Making the Right Moves to Get to The All Star Game

July 1, 2012 | Ownership |

In the last several years, I’ve acted as general Counsel and small Business advisor for a firm in Washington DC that oversees the financial portfolios of High-Net-Worth individuals.
These High-Net-Worth individuals require a specialized approach when it comes to overseeing their interests; they are professional athletes commanding some of the highest salaries in the NFL, NBA and tennis.

These athletes are brands in and of themselves, commodities to be capitalized on in the marketplace, targets for unsavory individuals and sometimes an atm machine for family members.  This environment, coupled with bad investments, poor financial literacy, and the common belief that careers are everlasting can result in irreversible personal and financial downfall.  The NBA Players association estimates that 60 percent of NBA players are bankrupt within 5 years of retiring and according to a recent study in sports illustrated, 78 percent of NFL players experience financial reverses two years after putting down the football.

Nevertheless, a minority of athletes set out to achieve sustainable success; success that outlasts their time on the court or in the field so that they are financially intact long after their departure from the world of professional sports.  What accounts for this significant difference?  It’s the athlete’s own accountability, understanding and willingness to invest in trusted, professional advisors committed to preservation of capital, but also concerned with managing their relationships vis-à-vis the media and commercial partners.

Although it may not seem this way on the surface, health care professionals share many similarities to professional athletes and require the same level of professional advice.

• Like professional athletes, health care professionals are highly skilled and trained experts in one specialty area.
• Health care professionals directly engage in entrepreneurship by owning and operating their own practices, and often participate in other business activities outside of the health
care sector.
• Health care professionals represent their own individual brands and develop a personal image reflected in the type of practice they own and operate.
• Both professional athletes and certain health care professionals suffer from abnormally high bodily injury as a direct result of repetitive movements and intense training. Consequently, exit strategies should be considered at an earlier stage and financial needs addressed early on.

Health care professionals also benefit from two major advantages that escape many professional athletes: they begin their careers formally educated, ready to be pillars in their communities, and their earning potential spans a much wider horizon.

Whether you are buying, selling, owning and operating a health care practice, or considering alternative investments to create diverse revenue streams, doctors have a need to surround themselves with trusted and dedicated advisors.

In the world of professional sports, a trusted advisor can make all the difference between possessing critical defense and/or exerting the necessary offense.  This analogy is equally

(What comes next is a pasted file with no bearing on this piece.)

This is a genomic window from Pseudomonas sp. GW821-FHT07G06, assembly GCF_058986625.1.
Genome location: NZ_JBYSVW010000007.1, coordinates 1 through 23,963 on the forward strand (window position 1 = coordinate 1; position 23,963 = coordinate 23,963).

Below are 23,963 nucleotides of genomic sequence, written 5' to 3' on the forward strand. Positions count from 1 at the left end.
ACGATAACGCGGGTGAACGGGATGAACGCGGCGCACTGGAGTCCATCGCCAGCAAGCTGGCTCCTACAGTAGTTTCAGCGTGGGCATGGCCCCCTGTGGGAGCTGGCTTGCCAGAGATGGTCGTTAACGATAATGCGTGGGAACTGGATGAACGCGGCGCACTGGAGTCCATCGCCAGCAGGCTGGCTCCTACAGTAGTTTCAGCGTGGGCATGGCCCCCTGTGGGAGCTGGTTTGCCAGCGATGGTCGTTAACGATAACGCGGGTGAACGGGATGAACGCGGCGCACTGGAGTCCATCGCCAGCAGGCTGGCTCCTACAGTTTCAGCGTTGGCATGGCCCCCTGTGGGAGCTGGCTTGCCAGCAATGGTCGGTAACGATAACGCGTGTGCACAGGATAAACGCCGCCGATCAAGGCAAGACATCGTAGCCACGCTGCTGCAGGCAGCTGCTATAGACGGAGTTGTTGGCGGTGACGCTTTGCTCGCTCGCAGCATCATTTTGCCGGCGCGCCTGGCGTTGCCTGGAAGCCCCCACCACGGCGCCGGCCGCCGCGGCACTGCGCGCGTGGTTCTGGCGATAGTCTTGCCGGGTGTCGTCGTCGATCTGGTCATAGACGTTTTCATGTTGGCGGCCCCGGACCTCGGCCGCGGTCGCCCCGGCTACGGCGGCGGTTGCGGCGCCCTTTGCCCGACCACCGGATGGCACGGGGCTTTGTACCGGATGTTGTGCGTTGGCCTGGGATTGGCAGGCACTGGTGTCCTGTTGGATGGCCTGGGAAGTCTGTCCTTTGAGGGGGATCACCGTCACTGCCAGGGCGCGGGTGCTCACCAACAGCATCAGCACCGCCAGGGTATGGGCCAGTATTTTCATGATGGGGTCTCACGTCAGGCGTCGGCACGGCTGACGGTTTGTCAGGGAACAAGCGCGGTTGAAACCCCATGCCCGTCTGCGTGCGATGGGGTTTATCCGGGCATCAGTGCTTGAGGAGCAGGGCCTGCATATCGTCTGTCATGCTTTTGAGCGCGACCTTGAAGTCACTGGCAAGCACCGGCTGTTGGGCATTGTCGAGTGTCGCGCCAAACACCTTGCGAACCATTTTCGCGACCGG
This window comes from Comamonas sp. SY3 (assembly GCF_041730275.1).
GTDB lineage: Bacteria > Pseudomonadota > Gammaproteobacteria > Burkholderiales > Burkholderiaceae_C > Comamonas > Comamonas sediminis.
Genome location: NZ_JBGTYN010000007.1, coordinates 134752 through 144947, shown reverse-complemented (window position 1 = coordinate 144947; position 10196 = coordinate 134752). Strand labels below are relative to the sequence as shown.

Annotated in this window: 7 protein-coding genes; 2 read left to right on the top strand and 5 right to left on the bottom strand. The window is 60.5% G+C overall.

applicable to health care professionals and their important role in the for-profit health care sector.

Owning and operating a health care practice involves focusing beyond the medical service being provided.  Achieving success in today’s demanding and competitive marketplace assumes that health care professionals are good at providing high-quality personal service in addition to ensuring that the foundation of their practice is on solid footing.

Regardless of the individual’s background and expertise, there’s often a disconnect for entrepreneurs creating and providing the service and laying the foundation for the
business to evolve strategically.  I often advise entrepreneurs to look at their business from two angles:

The Strategic Side – your Global Infrastructure for the entire Business

a. Financial Management
i.Establish tight financial controls, good budgeting practices, accurate bookkeeping and accounting methods
ii. Ability to acquire the money you need
iii. Account for the money you receive
b. Legal/Compliance
i. Maintaining corporate records
ii. Timely filing of taxes and withholding correct amounts
iii. Ensuring prompt payment of licensing fees
iv. Staying on top of relevant government regulations that impact your practice
c. Marketing – Understand
i. The demographic you’re serving
ii. The needs and requirements of the current market
iii. How to generate more revenue through a combination of more patients and more service offerings

The Operational Side – Internal Infrastructure for the Day-To-Day

a. Labour
i. Ability to attract the skilled people you need, establish personnel policies, training and
organizational development
ii. Ensuring high competency, capability and integrity for all staff
b. Efficiency Quality of Service
i. Exerting good internal efficiency, time management and clear and measurable output and responsibilities
c. Sales
i. Developing effective advertising, promotion and sales programs
ii. Generating strong momentum by continually marketing your services

It takes an entire team to win the super Bowl.  Successful entrepreneurs are no different – a robust team is critical to ensuring that both the global and internal infrastructure are designed to outlast a season and developed for long term sustainability.


Your business is constantly growing and evolving; relying on trusted advisors to continually monitor and bolster your infrastructure in the pursuit of your long term goals could mean the difference between you working for your money or your money working for you.

Bottom Line: This article compares and contrasts the investment needs and concerns of health care professionals with those of professional athletes.